During his speech in Phoenix on Tuesday night, Donald Trump spat out the nickname “antifa,” short for “anti-fascist” but also a reference to a particular strand of aggressive left-wing activism. In Mr. Trump’s telling, the presence of antifa activists during the violence in Charlottesville, Va., this month was evidence that the far left is just as violent as the far right: “You know, they show up in the helmets and the black masks, and they’ve got clubs and they’ve got everything.”
Member Writings and Interviews
Hatred comes in many forms. The worst of these in recent decades has been Nazi hatred. It took the lives of tens of millions of innocent people during World War II and focused on the total destruction of Jews. Unrestrained for too long, Nazi power brought catastrophe upon Germany, the country that nurtured and empowered it.
There’s a story conservatives have been telling about the decline of free speech on campuses, and it goes like this: America has spiraled downward from a golden age, when the groves of academe were precincts of whole-hearted civil freedom, to today, when hypersensitive left-wing students, obsessed by race- and gender-based “microaggressions,” clamor for “safe spaces” and “trigger warnings.”
It is tricky to assess the Boycott, Divestment, and Sanctions (BDS) movement against Israel. On the one hand, one does not want to underestimate the damage to Israel’s reputation done by even unsuccessful campaigns. The campus boycott movement, about which I have written extensively, succeeds not only when students actually vote to divest but also when onlookers, who have no dog in the fight between pro-Israel and anti-Israel activists, come away with the impression that Zionism is, if not a dirty word, at least suspect. We have been fortunate that BDS has done so much of late to discredit itself, but it would be a mistake to underestimate the campaign’s potential.
Six years ago, a teenager in Newton, Massachusetts — Shiri Pagliuso — asked her father if it was true that Israel tortures and murders women activists in the Palestinian resistance movement.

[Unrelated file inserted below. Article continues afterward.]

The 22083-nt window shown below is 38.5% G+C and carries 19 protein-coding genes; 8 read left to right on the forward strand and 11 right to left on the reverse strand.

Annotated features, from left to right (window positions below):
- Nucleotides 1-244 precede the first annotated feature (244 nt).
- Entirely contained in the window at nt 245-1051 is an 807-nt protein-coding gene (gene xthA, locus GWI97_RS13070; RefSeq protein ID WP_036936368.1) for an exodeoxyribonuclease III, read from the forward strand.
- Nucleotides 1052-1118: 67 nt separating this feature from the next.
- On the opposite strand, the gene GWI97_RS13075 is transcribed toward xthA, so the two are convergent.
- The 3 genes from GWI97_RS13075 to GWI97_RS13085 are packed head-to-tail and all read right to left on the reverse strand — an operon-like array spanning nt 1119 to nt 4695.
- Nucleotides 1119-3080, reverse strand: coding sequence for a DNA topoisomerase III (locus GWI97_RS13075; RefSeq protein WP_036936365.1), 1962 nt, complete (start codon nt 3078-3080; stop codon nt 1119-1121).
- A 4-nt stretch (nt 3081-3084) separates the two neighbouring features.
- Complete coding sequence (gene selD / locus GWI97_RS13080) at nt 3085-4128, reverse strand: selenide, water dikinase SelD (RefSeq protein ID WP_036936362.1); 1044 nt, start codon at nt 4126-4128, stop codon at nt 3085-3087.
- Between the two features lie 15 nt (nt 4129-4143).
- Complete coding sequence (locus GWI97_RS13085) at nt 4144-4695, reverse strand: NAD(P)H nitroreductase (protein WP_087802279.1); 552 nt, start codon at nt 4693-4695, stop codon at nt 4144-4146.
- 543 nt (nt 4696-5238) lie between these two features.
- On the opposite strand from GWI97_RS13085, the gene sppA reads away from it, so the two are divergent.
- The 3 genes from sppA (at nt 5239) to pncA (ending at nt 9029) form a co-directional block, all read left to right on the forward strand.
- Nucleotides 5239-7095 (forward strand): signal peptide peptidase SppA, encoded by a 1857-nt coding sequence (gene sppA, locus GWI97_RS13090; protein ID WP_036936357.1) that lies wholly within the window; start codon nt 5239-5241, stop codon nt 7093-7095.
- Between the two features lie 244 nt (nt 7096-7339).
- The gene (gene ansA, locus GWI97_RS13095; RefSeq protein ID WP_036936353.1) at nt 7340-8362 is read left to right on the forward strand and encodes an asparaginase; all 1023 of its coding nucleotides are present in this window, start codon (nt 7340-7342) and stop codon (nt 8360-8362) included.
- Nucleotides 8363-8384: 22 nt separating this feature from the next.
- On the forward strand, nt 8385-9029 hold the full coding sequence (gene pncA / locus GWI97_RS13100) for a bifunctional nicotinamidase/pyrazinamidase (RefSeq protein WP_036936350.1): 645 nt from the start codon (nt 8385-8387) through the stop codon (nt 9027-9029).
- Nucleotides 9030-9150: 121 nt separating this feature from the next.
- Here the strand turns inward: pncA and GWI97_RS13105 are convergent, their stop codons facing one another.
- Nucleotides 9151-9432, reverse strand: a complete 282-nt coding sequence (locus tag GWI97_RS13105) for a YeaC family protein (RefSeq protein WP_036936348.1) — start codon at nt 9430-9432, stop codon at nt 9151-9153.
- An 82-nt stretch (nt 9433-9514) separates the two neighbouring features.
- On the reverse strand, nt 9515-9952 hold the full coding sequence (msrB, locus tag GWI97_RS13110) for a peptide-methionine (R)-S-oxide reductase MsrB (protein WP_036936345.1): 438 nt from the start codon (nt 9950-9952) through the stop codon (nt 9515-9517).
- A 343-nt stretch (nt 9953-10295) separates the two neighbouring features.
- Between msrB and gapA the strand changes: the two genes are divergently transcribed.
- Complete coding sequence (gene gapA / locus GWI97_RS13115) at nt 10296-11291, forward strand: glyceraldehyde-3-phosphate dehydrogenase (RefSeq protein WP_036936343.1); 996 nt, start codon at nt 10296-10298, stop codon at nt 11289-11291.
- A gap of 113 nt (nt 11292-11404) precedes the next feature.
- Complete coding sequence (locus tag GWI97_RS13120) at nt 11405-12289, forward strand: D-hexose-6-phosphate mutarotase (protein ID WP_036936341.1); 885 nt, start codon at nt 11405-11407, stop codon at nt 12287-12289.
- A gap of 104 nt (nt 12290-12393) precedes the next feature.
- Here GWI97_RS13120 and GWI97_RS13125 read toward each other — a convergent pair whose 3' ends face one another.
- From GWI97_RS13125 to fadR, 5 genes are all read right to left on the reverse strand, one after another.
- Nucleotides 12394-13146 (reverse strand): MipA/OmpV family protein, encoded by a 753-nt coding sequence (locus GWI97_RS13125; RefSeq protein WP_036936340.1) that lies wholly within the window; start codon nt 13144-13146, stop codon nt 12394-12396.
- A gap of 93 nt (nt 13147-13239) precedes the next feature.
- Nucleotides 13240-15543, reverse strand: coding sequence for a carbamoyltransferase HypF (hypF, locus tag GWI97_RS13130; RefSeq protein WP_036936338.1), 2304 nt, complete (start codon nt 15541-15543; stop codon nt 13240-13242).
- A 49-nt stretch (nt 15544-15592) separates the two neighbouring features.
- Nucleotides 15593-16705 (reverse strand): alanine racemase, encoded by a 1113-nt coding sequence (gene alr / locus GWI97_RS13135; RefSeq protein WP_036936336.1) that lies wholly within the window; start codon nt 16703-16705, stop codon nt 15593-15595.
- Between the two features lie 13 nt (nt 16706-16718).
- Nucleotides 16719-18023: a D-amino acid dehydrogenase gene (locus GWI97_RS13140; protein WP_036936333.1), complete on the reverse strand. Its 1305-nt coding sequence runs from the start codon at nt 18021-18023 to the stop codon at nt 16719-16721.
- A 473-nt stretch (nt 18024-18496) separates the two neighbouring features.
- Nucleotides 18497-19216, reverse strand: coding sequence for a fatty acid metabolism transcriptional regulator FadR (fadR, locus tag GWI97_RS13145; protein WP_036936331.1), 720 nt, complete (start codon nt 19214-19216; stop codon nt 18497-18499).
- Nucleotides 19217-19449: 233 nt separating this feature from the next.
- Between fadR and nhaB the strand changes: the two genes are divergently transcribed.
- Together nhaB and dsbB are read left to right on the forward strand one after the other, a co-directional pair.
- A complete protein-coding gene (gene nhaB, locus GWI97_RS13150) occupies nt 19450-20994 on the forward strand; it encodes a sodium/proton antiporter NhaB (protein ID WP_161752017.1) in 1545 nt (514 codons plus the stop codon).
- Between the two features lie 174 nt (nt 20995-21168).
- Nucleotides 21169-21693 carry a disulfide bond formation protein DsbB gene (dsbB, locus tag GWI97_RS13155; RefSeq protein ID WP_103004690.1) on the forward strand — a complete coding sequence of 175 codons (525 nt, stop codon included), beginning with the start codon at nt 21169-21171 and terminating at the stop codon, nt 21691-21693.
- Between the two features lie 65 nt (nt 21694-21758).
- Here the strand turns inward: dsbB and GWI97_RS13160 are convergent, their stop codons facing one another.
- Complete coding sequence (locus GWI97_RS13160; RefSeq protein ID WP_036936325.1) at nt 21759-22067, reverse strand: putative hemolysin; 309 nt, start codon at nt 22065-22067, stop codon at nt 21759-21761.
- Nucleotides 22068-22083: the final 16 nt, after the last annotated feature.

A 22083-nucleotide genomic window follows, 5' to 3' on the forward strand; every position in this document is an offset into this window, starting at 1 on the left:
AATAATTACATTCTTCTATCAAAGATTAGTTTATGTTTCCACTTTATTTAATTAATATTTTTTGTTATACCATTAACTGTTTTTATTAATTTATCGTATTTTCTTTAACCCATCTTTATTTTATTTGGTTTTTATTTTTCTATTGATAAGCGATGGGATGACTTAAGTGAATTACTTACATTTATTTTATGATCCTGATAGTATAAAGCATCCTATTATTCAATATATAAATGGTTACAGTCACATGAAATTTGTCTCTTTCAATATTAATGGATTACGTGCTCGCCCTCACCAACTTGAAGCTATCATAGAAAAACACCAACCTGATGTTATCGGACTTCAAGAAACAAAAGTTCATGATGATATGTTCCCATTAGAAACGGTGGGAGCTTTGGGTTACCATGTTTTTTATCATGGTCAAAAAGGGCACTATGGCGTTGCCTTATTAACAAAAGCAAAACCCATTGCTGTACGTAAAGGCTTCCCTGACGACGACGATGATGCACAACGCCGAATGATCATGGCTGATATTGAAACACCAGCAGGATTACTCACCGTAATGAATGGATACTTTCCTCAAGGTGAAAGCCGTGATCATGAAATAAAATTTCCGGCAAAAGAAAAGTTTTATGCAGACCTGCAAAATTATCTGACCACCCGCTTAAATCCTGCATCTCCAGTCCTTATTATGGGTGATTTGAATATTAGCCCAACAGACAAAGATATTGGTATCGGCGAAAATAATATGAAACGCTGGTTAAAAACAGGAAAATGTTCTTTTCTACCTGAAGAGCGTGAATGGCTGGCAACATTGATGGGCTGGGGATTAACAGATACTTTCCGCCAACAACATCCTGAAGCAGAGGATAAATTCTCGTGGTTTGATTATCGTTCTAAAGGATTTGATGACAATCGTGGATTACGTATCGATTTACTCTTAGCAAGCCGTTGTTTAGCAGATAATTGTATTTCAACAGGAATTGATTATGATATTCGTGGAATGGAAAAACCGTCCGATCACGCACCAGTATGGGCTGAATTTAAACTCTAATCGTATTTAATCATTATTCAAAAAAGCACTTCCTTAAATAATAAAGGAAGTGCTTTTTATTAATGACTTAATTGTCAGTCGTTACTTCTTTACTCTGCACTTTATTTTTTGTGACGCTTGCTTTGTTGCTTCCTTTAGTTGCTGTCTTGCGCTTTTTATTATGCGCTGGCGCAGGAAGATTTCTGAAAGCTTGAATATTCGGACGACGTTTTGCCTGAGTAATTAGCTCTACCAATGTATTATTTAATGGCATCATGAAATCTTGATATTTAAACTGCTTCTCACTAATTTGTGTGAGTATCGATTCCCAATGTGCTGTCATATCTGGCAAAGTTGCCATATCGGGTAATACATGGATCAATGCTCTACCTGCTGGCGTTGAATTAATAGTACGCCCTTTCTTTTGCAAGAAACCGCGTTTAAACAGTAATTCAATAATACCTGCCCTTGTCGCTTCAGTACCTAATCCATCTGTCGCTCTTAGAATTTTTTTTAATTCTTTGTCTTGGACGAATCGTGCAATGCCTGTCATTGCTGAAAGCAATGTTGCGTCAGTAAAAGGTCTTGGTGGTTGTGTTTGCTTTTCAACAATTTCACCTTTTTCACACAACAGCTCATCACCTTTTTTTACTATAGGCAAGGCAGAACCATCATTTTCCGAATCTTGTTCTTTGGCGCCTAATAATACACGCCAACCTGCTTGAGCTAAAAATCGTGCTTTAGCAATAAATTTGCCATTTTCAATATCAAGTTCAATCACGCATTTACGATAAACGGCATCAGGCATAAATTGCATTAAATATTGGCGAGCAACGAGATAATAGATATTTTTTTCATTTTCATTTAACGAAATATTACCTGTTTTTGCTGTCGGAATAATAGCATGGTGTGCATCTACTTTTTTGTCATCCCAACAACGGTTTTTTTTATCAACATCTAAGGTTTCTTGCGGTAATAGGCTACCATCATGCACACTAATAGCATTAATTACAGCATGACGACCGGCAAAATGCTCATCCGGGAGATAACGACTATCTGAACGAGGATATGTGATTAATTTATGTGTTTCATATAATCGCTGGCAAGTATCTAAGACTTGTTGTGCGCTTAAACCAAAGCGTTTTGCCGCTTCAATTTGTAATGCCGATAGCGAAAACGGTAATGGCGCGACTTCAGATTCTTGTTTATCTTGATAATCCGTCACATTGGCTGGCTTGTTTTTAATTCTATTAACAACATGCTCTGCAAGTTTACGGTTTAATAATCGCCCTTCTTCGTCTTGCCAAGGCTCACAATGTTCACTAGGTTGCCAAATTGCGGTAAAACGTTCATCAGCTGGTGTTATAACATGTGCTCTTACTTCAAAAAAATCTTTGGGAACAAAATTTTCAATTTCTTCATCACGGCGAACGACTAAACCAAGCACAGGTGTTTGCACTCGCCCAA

In April, COMMENTARY asked a wide variety of writers, thinkers, and broadcasters to respond to this question: Is free speech under threat in the United States? We received twenty-seven responses. We publish them here in alphabetical order.
Late this May, Vida Samiian, Director of Middle East Studies at California State University, Fresno, resigned. Her complaint: “the unethical and discriminatory cancellation of the Edward Said Professorship [in Middle Eastern Studies] search.”
I am a professor of Jewish history in North Carolina, and I find it very discouraging that so few young academics, particularly tenured ones, in Jewish studies are willing to speak out against Jewish Voice for Peace’s ideology and its increasingly vitriolic tactics. I am calling on my colleagues who believe that dialogue and justice are not incompatible with Zionism to recognize Jewish Voice for Peace’s demagoguery.
This past June 25, a Jewish Zionist group participating in the LGBT Dyke March in Chicago, Ill. was asked to leave that parade. According to Laurel Grauer, the head of the ejected group (called “A Wider Bridge”) was asked to leave since she carried a rainbow gay flag with the Star of David on it. The organizers of the parade found the flag offensive and accused Israel and its supporters of hiding behind LGBT rights.
It was a Chicago weekend filled with gay pride events, with friends and families cheering on the marchers. But a dark cloud loomed over one event. When some lesbians showed up at the “Dyke March” with banners that included a Star of David, they were booted out.